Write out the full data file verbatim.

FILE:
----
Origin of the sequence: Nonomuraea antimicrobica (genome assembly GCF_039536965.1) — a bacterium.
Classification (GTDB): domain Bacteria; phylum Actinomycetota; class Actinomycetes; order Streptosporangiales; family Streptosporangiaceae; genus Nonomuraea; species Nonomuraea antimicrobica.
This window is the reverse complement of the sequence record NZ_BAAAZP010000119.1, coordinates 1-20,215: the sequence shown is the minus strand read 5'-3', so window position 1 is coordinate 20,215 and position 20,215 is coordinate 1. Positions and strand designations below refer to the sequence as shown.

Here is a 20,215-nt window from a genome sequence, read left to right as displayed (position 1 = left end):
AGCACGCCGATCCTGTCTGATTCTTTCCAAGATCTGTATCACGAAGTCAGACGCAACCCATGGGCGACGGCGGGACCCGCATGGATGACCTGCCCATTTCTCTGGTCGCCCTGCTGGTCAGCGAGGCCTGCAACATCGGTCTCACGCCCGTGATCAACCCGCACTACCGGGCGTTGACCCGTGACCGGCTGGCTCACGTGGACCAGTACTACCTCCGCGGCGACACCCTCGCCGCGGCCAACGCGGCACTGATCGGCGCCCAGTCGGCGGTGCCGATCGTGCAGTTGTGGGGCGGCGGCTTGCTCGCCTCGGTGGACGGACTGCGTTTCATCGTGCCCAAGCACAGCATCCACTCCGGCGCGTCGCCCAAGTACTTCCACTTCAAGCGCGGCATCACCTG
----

Origin of the sequence: Nonomuraea antimicrobica (genome assembly GCF_039536965.1) — a bacterium.
Classification (GTDB): domain Bacteria; phylum Actinomycetota; class Actinomycetes; order Streptosporangiales; family Streptosporangiaceae; genus Nonomuraea; species Nonomuraea antimicrobica.
This window is the reverse complement of the sequence record NZ_BAAAZP010000119.1, coordinates 1-20,215: the sequence shown is the minus strand read 5'-3', so window position 1 is coordinate 20,215 and position 20,215 is coordinate 1. Positions and strand designations below refer to the sequence as shown.

Here is a 20,215-nt window from a genome sequence, read left to right as displayed (position 1 = left end):
AGCACGCCGATCCTGTCTGATTCTTTCCAAGATCTGTATCACGAAGTCAGACGCAACCCATGGGCGACGGCGGGACCCGCATGGATGACCTGCCCATTTCTCTGGTCGCCCTGCTGGTCAGCGAGGCCTGCAACATCGGTCTCACGCCCGTGATCAACCCGCACTACCGGGCGTTGACCCGTGACCGGCTGGCTCACGTGGACCAGTACTACCTCCGCGGCGACACCCTCGCCGCGGCCAACGCGGCACTGATCGGCGCCCAGTCGGCGGTGCCGATCGTGCAGTTGTGGGGCGGCGGCTTGCTCGCCTCGGTGGACGGACTGCGTTTCATCGTGCCCAAGCACAGCATCCACTCCGGCGCGTCGCCCAAGTACTTCCACTTCAAGCGCGGCATCACCTG